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History

New book names Jack the Ripper

After 126 years, a new book claims to have uncovered the true identity of Jack the Ripper - with the help of DNA evidence. London's notorious serial killer has been named as 23-year-old Polish immigrant Aaron Kosminski.

A new book has claimed to have solved arguably the biggest unsolved murder case in history. Based on DNA evidence, Russell Edwards, self-proclaimed "armchair detective" and author of the new book "Naming Jack the Ripper," has identified a 23-year Polish immigrant as the murderer behind the myth that has become Jack the Ripper.

Edwards, who said he was partly inspired to take up the search after watching the 2001 film "From Hell," starring Johnny Depp, joined forces with Jari Louhelainen, a Finnish geneticist and lecturer at Liverpool John Moores University, England.

For over three and a half years, Louhelainen used pioneering techniques to analyze DNA from a blood-stained shawl belonging to one of the Ripper's earlier victims. Catherine Eddowes was found in London's Mitre Square on the morning of September 30, 1888 with her throat slit and abdomen cut open and with her left kidney and part of her womb removed.

Grisly gift

Bought at an auction in Bury St Edmunds, England, in 2007 the shawl was also found to have traces of semen, thought to belong to Eddowes' killer.

The shawl which, bizarrely, had been taken from the scene by acting Sergeant Amos Simpson, to give to his wife, who was understandably horrified, had been stored away and passed down through the generations, unwashed.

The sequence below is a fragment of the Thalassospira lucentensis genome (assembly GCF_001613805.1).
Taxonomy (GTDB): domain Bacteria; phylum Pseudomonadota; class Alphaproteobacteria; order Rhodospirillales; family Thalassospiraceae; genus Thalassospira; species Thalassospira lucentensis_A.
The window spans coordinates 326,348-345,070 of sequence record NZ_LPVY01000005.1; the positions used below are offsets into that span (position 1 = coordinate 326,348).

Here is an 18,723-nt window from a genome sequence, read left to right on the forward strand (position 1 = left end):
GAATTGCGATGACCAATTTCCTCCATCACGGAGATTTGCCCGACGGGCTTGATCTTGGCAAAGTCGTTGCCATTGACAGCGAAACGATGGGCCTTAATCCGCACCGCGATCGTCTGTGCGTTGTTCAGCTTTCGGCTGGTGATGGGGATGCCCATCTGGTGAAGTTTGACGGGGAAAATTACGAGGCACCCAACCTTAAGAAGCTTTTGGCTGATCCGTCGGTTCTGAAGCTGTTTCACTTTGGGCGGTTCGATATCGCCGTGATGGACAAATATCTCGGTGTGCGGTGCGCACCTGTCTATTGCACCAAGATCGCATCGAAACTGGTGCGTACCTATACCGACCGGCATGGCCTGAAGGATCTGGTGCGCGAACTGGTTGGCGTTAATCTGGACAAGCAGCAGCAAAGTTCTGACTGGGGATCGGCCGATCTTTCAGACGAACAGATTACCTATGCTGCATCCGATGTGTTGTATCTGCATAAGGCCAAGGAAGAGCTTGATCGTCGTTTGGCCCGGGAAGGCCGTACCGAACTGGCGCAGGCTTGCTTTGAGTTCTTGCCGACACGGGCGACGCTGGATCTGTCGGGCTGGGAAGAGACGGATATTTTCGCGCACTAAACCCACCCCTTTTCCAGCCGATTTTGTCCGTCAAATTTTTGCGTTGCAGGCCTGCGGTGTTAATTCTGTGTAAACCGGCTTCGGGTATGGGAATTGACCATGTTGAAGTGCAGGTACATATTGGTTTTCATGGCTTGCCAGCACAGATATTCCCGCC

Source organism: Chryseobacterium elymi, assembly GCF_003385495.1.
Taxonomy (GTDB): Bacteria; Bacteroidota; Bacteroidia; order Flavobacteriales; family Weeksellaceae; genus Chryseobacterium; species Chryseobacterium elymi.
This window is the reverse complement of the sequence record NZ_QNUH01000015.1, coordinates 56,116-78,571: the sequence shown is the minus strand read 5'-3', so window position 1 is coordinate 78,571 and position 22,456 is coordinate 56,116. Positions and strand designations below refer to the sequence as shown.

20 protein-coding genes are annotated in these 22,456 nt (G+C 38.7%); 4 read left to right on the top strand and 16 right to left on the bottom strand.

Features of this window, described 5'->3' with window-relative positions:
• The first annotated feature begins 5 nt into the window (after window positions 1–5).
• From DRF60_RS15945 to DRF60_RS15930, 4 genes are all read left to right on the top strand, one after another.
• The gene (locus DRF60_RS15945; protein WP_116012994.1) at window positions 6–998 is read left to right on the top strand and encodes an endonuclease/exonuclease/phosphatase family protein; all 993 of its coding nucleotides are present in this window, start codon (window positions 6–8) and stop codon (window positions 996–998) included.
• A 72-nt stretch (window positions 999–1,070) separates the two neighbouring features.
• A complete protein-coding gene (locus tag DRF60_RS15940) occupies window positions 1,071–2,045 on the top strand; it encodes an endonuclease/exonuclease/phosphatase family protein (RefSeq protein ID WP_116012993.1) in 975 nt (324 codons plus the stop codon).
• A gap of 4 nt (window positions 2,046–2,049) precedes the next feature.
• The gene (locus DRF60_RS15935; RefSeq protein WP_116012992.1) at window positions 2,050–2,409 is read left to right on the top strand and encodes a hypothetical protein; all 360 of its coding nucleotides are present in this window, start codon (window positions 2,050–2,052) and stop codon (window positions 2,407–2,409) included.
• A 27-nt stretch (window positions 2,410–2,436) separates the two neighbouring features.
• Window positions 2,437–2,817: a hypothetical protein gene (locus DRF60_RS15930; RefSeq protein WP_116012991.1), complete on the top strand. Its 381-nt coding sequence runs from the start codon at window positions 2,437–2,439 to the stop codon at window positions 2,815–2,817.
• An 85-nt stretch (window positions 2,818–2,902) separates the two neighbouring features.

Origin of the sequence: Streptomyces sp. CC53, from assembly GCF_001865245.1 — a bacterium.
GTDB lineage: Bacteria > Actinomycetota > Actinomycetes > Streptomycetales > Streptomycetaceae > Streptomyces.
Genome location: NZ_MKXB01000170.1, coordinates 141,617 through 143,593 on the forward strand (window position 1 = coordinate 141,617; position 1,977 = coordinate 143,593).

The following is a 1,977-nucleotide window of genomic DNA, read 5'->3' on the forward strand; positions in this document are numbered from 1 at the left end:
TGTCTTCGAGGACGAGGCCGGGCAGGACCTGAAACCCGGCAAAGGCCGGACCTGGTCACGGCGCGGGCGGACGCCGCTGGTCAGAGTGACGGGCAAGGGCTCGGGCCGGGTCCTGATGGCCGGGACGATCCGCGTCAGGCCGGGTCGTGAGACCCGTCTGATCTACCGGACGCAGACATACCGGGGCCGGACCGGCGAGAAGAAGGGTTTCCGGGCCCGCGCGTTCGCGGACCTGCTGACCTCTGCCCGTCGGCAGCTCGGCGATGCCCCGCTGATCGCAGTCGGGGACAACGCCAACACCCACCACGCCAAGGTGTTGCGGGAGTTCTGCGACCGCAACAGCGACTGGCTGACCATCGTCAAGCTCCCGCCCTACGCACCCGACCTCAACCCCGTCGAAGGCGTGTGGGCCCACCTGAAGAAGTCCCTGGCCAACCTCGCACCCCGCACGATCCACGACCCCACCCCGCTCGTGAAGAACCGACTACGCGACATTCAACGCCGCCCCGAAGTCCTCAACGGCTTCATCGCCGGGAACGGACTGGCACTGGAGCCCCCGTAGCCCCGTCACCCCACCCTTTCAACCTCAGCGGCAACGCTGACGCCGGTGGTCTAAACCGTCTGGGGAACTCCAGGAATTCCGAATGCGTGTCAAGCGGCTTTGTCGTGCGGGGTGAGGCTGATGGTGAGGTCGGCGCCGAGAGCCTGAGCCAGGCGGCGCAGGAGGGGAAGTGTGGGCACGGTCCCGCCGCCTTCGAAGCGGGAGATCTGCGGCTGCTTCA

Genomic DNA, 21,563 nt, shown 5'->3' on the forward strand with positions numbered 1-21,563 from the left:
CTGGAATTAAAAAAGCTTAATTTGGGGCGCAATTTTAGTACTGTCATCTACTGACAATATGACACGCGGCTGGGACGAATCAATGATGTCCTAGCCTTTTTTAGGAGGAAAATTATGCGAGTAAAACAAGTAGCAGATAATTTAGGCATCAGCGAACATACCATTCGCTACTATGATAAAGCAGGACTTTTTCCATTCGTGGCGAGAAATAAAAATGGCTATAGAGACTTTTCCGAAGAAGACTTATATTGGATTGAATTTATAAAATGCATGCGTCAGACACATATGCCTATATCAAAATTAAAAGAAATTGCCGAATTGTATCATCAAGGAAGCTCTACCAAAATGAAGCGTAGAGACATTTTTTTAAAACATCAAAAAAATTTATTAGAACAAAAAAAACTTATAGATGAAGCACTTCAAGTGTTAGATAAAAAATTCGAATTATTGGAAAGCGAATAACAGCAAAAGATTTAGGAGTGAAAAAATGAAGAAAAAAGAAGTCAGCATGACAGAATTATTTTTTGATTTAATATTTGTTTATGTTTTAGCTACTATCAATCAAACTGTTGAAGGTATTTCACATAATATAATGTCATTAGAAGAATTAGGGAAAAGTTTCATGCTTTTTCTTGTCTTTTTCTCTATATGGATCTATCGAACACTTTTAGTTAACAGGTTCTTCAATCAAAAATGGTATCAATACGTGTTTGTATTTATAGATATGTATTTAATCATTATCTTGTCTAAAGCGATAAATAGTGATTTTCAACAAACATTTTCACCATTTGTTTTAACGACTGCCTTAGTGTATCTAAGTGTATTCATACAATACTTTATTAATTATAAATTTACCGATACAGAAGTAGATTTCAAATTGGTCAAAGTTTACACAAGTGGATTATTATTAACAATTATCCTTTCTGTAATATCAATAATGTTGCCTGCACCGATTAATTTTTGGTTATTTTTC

Having tracked down living descendants of both Eddowes and Kosminki, Edwards and Louhelainen were able to find matches betwen the DNA sequences of the distant realatives and the DNA samples recovered from the shawl.

"I've got the only piece of forensic evidence in the whole history of the case," Edwards wrote in the British Mail on Sunday newspaper. "I've spent 14 years working on it, and we have definitively solved the mystery of who Jack the Ripper was."

"Only non-believers that want to perpetuate the myth will doubt. This is it now - we have unmasked him," said the 48-year-old. "When we discovered the truth it was the most amazing feeling of my entire life."

Suspect

Edwards said Kosminski, was "definitely, categorically and absolutely" the killer behind the gruesome murders of five women between August 31 and November 9, 1888.

Kosminski, who had fled persecution in Poland, then under Russian control, arrived in England with his family in 1881 where he lived in Mile End, east London.

Police had in fact identified Kosminski as a suspect at the time, Edwards said, but they never had enough evidence to bring him to trial.

At the time of the Ripper murders, anti-Semitic protests erupted over a disputed message written on a wall in Goulston Street, believed to be from the killer identifying himself as Jewish. The message, however, was washed away amid fears of further anti-Semitic riots, leaving its authenticity and true meaning to be disputed ever since.

Kosminski died in a lunatic asylum in 1899 after contracting gangrene in his leg.